hum on recording

I have bought a USB cassette player to transfer tapes to MP3 format. This is my first use of Audacity and I get a dreadful hum after transferring to CD. Can anyone offer any suggestions on my setup please? The USB cable is only about 15 inches long and I am assuming that the cable is suitably earthed. I am using Windows 7 64bit. Audacity is 2.0.6. On my control panel, I have wound up the input to around -6 DB. Is this too much input?

I get a dreadful hum after transferring to CD.

How about before that? After you capture the music and the show is still in Audacity?

I have wound up the input to around -6 DB. Is this too much input?

While it’s a reassuring idea to have one place to put all the controls and leave them there forever, sound doesn’t work like that.

What you are intended to do is set the volume controls wherever they need to be so the blue waves peak around .5 or so and the sound meter peaks bounce around -6 (those are actually the same sound value measured different ways).

Yours will be a little more erratic than this. I did this just to make a good picture. I also make my meters a lot bigger by grabbing the right-hand edge and pulling sideways.

The bad news is given the cassette machine is USB, the system is unlikely to add hum after the cable. So the player itself may be in trouble. That’s why I want to know if the shows hum before you make the CD.

It’s also possible your CD player is humming, but that’s less likely.

Which USB cassette player? In detail.


HI there, sorry about the delay in replying, have been off my computer for a few days now. The USB cassette recorder was bought in a UK supermarket under its own brand name and is a “Maginon Portable Cassette Converter”. The software and instructions supplied are not very clear for someone who has never done this kind of thing before. In fact I had to get the MP3 software from another site (Lame) and modify my systems .cfg files to allow it to pick up this library file to convert the audio to mp3 format. I shall try and re-record one of the tapes again with those levels that you suggest and try and put it on to a CD again. Will report back when I have had a go to see if it works by reducing the input level.
Thanks again for your response.

I shall try and re-record one of the tapes again with those levels that you suggest and try and put it on to a CD again.

Actually, you should do another capture and listen to it in the computer by playing it in Audacity. If it’s humming there, then making a CD will do no good.

There’s another part of this that’s not quite right. You don’t need lame software because you shouldn’t be using MP3. MP3 is for posting work on-line or for your personal music player. It causes sound damage and is to be avoided if you can help it. Audacity high quality WAV exports are the same quality as that of Audio CDs.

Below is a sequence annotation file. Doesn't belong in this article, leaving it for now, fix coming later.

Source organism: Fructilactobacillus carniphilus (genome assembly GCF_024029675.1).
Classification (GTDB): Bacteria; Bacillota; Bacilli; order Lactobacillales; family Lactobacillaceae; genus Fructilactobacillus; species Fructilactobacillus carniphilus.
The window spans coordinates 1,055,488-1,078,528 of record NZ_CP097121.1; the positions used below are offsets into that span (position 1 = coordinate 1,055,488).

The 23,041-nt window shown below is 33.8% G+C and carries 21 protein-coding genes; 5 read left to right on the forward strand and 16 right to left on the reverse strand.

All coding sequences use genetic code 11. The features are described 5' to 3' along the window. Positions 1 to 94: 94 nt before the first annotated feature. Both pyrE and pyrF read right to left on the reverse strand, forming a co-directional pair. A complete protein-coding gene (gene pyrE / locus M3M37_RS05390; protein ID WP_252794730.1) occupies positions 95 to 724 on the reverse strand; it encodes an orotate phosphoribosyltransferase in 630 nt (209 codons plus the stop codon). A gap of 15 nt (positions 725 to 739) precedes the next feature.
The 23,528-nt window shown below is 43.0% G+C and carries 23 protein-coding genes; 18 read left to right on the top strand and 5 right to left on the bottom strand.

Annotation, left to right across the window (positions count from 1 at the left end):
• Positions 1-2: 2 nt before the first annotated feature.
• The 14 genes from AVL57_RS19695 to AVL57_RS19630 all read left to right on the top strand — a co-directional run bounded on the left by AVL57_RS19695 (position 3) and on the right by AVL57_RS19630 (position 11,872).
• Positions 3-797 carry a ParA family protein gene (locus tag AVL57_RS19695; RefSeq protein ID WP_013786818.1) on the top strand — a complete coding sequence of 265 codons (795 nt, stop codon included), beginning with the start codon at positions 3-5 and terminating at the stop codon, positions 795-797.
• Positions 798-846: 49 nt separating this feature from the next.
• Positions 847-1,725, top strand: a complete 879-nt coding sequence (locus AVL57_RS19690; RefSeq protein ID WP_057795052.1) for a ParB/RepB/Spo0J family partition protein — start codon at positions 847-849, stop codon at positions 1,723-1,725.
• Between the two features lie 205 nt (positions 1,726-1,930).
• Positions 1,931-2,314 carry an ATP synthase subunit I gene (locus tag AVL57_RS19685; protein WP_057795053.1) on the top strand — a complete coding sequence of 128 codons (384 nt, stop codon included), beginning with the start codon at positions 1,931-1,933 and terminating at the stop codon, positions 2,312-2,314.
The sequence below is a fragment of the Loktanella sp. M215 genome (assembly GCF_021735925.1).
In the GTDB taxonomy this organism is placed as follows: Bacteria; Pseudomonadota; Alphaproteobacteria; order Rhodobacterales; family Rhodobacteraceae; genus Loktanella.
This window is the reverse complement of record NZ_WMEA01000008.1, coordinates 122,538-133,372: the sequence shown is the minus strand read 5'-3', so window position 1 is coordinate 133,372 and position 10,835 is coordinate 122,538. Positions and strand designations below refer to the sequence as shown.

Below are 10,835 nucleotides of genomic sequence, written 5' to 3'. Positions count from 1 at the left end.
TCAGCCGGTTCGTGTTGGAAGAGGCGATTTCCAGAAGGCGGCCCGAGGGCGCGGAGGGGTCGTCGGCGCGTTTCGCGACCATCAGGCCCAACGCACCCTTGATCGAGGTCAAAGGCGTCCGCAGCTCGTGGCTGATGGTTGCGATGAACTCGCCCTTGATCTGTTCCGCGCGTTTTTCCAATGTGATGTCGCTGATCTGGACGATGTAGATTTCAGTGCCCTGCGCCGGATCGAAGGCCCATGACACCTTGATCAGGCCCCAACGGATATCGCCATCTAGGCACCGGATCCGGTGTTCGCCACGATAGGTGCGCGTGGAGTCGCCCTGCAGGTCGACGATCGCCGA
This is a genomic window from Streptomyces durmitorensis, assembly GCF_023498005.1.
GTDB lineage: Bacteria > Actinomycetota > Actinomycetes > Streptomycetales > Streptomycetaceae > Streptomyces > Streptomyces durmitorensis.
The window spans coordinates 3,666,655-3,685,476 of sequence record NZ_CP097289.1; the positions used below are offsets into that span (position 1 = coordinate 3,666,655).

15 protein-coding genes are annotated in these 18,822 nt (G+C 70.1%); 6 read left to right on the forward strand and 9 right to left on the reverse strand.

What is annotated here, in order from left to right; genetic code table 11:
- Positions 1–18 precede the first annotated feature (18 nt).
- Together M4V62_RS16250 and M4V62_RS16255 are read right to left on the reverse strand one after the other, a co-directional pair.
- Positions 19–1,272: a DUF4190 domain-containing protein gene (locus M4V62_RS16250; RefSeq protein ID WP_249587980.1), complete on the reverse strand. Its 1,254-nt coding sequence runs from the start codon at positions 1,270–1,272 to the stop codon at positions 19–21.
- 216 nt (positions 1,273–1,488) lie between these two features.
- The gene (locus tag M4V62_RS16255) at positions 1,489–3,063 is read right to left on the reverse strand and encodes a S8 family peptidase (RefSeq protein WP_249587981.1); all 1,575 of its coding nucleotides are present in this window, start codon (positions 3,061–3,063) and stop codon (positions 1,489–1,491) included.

There’s another trick. Set playthrough on and you will be able to hear the work as you transfer it.

Audacity > Edit > Preferences > Recording > Playthrough.

This also lets you hear the quality of the transfer before you press record. Right Click anywhere in the red recording meters and select Start Monitoring. Play the tape. Is it humming?


That is something else I did not know, so I need to save it as a .wav file to go onto the CD. Hopefully I will get a chance tomorrow afternoon (UK time) to try it out and I will report back. By lowering the input level like you said, and listening afterwards there did not appear to be any hum, but that is not to say that when the volume has been raised to listen to it on a CD player, there will still be no hum
Thanks again for your help and education :slight_smile:

Audio CDs always have the same very high quality. Their capacity is measured in minutes, not compression quality.

Audacity default audio sound quality is 44100 (lower left Audacity window) and if you choose the default export, it will give you a 16-bit WAV music file. Audio CD format is 44100/16-bit/Stereo.

There is a disclaimer in here. You can also make a Data CD, essentially a 120mm shiny hard drive. You can put anything you want on those including hours of MP3 files, but they probably won’t play in your mum’s Buick and anybody else that has a pure Audio CD player.


Regarding the hum…my 2-cents…

I record books on tape on my laptop, using Audacity and a Samson usb mic. I found that, regardless of usb cable length, if I have the mic closer than about 1.5-feet to my laptop, a hum is induced. It took some trial and error to find this and then determine a minimum distance between my laptop and the mic.
This was a bit of a test to begin with because the books I read are typically RTF text files that I read from my laptop’s screen… so what I had to do was make the font a little larger on these docs so I could keep the laptop and mic separated while still being able to reach the laptop to scroll down as I read.

…just a thought…get a longer usb cable. The cable that came with my mic is 6 feet long.